Monday, 17 June 2013

From the Archives

A story from the Montreal Gazette on 9 December 1954 gives a glimpse of a different era in our national archives. The material comes in a column by Arthur Blakely who wrote on political happenings in Ottawa. The column opens up proudly noting how many new collections of private political papers that the archives is collecting, including the papers of every Canadian prime minister since 1867 with the exception of Bennett (papers at UNB). Most are open for research, though some like the then recently deceased cabinet minister Ian Mackenzie were to be closed for some time (in that case until 1975).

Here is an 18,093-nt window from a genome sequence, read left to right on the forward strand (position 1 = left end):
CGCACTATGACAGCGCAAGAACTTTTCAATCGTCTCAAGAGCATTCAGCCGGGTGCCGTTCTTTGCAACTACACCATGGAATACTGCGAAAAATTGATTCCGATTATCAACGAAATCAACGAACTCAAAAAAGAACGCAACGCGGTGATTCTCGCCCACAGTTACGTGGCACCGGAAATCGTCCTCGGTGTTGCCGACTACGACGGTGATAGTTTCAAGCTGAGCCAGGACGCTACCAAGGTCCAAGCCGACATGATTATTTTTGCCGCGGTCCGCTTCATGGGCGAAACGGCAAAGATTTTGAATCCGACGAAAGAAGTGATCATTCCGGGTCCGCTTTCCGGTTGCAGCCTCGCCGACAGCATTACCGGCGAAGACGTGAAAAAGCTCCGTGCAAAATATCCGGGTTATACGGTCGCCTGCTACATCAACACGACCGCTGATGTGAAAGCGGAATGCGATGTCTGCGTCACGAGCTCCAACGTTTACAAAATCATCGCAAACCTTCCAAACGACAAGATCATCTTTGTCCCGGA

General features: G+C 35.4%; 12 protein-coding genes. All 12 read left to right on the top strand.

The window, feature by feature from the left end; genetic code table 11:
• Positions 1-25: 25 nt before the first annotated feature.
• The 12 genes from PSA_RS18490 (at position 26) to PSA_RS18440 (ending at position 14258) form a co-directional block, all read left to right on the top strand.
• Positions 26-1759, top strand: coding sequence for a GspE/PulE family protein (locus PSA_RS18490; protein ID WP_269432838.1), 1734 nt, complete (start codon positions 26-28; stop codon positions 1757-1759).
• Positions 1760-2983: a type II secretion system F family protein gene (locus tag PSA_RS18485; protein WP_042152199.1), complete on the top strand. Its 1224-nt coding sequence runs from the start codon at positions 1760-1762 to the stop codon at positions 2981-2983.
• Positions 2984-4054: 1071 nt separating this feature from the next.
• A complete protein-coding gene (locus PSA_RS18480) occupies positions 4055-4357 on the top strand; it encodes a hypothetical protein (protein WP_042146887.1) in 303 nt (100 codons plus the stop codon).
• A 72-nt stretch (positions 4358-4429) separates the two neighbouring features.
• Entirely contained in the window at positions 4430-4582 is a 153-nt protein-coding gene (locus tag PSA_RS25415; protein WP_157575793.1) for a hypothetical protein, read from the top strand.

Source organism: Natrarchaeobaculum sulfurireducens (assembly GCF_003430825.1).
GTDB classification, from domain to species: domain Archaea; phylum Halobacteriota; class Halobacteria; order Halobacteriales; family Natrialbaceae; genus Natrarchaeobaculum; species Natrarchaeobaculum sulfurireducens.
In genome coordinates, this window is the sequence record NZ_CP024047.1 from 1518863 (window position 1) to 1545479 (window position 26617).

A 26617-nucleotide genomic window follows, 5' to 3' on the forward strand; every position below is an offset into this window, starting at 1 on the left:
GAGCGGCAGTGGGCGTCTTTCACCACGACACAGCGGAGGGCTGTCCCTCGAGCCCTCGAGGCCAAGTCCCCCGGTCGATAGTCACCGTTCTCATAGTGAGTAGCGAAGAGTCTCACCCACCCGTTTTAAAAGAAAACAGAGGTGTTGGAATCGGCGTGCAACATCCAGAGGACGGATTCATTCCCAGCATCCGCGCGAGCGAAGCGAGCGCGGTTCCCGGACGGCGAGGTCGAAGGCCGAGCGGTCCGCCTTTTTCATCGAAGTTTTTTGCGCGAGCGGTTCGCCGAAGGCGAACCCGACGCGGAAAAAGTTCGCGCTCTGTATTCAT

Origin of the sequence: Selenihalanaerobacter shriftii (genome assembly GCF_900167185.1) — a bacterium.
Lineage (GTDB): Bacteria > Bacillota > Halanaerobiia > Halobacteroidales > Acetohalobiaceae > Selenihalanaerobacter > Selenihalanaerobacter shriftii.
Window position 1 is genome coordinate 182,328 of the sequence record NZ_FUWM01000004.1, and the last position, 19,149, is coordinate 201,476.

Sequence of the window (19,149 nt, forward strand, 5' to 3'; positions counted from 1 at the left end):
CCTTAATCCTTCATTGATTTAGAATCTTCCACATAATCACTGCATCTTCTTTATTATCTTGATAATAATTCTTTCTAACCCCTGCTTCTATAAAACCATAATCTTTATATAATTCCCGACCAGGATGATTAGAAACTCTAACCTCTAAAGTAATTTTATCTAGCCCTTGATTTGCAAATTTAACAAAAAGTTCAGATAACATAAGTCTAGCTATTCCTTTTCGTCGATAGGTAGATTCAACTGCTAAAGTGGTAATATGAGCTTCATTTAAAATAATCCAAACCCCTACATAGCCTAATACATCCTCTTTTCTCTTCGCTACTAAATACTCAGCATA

So that in itself is a story - a time when journalists were trumpeting the many new collections of private papers that LAC gathered into the national fold.

And then of course there is the now quaint idea that historians were to be treated with some respect: that is, Blakely notes that many papers are closed but 'they are available to serious historians but not to scandal seekers.'

I wouldn't exactly go along with the distinction all of the time. But one does hearken back to a time when LAC acknowledged and appreciated the special relationship between the national archives and the scholars of the nation's history. Elitist? Absolutely. But also a bit more honest than today.

Image: LAC website.

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